The state and Foxconn Technology Group appear to be nearing an agreement on amendments to the company's now 3-year-old contract — which could result in Foxconn receiving fewer state tax credits than originally agreed upon.
Records obtained Friday by the Wisconsin State Journal provide additional details on the ongoing efforts between the Taiwan-based company and the Wisconsin Economic Development Corp. to reach an agreement on an amended contract. While Foxconn objected to WEDC's denial of tax credits in October, the company now says it's willing to accept a reduction in subsidies in exchange for a more flexible agreement.
"Foxconn is optimistic that an amendment to the WEDC Agreement is within reach," the company said in a statement Friday. "In response to market conditions that were unforeseeable three years ago, Foxconn formally came to the table with WEDC in August 2020 with a desire to lower taxpayer liability in exchange for flexibility that continues to incentivize future business development and job creation in Wisconsin."
Under Foxconn's original contract, the company would earn incentives totaling as much as $2.8 billion in state credits over 15 years as the company hired upwards of 13,000 employees and made a $10 billion capital investment in the state. State officials have told the company it will not receive state funds until the contract is amended, as the project being built in southeastern Wisconsin no longer matches what was promised in the 2017 agreement.
In a letter to state officials dated Nov. 23, Foxconn attorney Robert Berry detailed the company's disagreement with WEDC's denial of tax credits for jobs created and capital investments made last year, but also expressed a willingness to accept reduced tax credits "in exchange for a flexible business environment in Wisconsin."
Berry also detailed several objectives for an agreement, including an amendment that acknowledges:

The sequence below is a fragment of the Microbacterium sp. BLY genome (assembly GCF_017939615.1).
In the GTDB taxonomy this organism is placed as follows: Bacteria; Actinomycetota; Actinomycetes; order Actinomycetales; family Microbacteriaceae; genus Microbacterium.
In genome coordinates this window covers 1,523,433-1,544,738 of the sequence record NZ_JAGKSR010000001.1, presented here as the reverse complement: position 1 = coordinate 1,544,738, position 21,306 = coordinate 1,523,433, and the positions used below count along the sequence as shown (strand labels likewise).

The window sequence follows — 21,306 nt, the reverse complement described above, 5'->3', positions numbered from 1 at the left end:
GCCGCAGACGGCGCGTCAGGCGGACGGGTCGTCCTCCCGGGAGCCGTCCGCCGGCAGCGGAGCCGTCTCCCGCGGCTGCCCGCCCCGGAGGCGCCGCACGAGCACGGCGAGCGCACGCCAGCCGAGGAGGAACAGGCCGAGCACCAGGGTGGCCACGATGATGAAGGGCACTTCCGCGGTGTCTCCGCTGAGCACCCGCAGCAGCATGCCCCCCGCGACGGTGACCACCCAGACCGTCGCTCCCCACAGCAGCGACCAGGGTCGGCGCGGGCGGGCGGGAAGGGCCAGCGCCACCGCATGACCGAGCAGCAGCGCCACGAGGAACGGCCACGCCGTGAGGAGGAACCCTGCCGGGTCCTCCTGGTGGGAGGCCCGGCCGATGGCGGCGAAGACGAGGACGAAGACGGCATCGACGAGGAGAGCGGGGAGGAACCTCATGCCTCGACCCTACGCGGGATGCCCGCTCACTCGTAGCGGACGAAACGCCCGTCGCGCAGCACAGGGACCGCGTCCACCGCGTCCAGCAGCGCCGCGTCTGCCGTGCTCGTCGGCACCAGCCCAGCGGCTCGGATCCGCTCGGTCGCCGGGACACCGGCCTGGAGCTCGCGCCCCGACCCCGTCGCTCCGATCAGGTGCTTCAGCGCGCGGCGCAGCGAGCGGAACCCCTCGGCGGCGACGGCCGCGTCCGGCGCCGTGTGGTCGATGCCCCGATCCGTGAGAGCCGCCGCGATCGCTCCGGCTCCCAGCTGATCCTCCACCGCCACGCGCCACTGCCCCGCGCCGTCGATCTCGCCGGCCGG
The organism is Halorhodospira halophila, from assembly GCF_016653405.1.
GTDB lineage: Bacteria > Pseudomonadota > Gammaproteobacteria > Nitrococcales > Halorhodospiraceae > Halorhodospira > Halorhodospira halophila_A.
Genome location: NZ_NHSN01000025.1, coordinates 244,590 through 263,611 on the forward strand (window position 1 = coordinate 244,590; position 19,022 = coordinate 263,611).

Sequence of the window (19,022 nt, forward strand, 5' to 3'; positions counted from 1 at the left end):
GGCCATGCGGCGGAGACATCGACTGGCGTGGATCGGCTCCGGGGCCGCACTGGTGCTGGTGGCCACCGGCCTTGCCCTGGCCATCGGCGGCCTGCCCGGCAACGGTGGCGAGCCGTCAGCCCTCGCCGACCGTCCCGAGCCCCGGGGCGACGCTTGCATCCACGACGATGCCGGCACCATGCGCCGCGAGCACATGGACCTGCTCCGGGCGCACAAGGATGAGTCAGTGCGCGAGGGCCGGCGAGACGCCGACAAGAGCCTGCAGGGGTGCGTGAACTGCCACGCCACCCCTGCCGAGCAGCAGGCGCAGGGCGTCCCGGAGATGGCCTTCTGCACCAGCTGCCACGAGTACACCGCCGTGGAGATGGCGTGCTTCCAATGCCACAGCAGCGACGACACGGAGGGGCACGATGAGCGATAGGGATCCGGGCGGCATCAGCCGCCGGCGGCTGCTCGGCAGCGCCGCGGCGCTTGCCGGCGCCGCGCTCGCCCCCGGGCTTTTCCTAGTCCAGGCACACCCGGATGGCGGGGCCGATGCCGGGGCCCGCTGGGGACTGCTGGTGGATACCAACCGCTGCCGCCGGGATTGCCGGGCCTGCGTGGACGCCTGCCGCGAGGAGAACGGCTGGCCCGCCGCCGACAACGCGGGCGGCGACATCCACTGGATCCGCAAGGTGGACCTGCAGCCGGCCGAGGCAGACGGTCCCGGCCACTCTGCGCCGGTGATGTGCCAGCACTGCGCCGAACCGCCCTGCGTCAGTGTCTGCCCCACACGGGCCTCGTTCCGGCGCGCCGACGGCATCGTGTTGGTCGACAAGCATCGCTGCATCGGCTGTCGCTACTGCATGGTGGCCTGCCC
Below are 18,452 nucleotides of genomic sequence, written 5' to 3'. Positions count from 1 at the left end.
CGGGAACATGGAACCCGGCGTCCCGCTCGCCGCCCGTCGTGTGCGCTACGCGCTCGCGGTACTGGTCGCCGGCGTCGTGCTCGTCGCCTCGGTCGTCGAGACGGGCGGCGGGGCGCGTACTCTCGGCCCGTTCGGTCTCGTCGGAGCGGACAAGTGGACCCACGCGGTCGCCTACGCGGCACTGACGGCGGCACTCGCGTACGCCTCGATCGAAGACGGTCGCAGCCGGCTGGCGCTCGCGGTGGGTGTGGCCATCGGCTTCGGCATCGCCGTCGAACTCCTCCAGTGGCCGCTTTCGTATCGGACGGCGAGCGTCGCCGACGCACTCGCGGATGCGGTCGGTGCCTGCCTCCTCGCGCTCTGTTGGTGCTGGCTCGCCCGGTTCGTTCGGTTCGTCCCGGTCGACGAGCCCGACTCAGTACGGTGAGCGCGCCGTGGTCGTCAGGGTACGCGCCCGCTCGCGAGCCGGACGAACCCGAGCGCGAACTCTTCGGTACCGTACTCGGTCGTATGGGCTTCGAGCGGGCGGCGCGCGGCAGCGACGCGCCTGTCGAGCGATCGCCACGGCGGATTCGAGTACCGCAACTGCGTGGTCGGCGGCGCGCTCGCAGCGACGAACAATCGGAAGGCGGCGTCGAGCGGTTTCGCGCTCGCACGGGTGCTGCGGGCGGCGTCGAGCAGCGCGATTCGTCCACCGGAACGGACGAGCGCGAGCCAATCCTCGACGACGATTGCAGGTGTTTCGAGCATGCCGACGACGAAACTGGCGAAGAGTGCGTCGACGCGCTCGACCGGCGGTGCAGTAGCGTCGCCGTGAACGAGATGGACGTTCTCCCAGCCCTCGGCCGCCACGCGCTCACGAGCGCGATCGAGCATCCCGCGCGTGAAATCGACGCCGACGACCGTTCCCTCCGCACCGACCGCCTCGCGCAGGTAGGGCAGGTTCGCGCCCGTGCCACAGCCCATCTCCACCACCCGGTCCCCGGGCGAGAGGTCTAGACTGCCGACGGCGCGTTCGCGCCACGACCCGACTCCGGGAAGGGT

- The company as a contract manufacturer "and as such, an appreciation that we react to customer demands and market conditions that at times dictate what we manufacture."
- An "expectation of bipartisan support from other governing entities pursuant to an agreement endorsed by the Governor and Foxconn."
- Coming to an agreement in a timely manner that doesn't deter the company's "immediate opportunities to bring more investment and business to Wisconsin."
In response to Berry's email, WEDC Secretary Melissa Hughes said "fundamental to an initial award is an understanding of the company’s plans."
"Once Foxconn shares its investment projections with WEDC, we will work rapidly to calculate and outline the state’s potential incentive range," she wrote in the email.
On Dec. 2, Berry emailed Hughes indicating that company officials, including vice chairman Jay Lee, were ready to meet to have "an in-depth discussion and come to an understanding on the key terms surrounding an amendment."
"I am confident that after months of discussions we are on the brink of coming to acceptable terms that will lead to an exciting future for our smart manufacturing park in Mount Pleasant, and I believe we should be able to accomplish this objective at our meeting this Friday," Berry wrote.
State and company officials held a video conference two days later on Dec. 4. In an email sent to Berry the following week, WEDC chief legal counsel Jennifer Hagner Campbell described the meeting as "a productive discussion, and allowed WEDC to understand how Foxconn’s plans have evolved and adapted to the marketplace dynamics."
But before a new agreement can be reached, Foxconn will need to provide WEDC with updated details on how many jobs the company plans to create each year, as well as the type and amount of capital investments expected annually, Hagner Campbell said in the Dec. 11 letter.
"We agreed that next steps were for you to provide more detailed information about your plans, so that WEDC can conduct its analysis on available incentives," Hagner Campbell wrote.
A long road
Foxconn and state officials have been discussing potential updates to the company's original contract for well over a year, but so far have failed to reach an agreement.
The company was told late last year it would not receive billions of dollars in state subsidies until a new agreement was reached. In October, WEDC denied Foxconn's application for jobs and capital expenditure tax credits until officials with the company come to the table to draw up a new contract.
At the crux of the matter is Foxconn's 2017 contract, signed by former Gov. Scott Walker. That contract calls for a so-called Generation 10.5 facility that would build larger panels for TV screens, but the project has downsized to Generation 6, which would manufacture small screens for mobile phones, tablets, notebooks and wearable devices.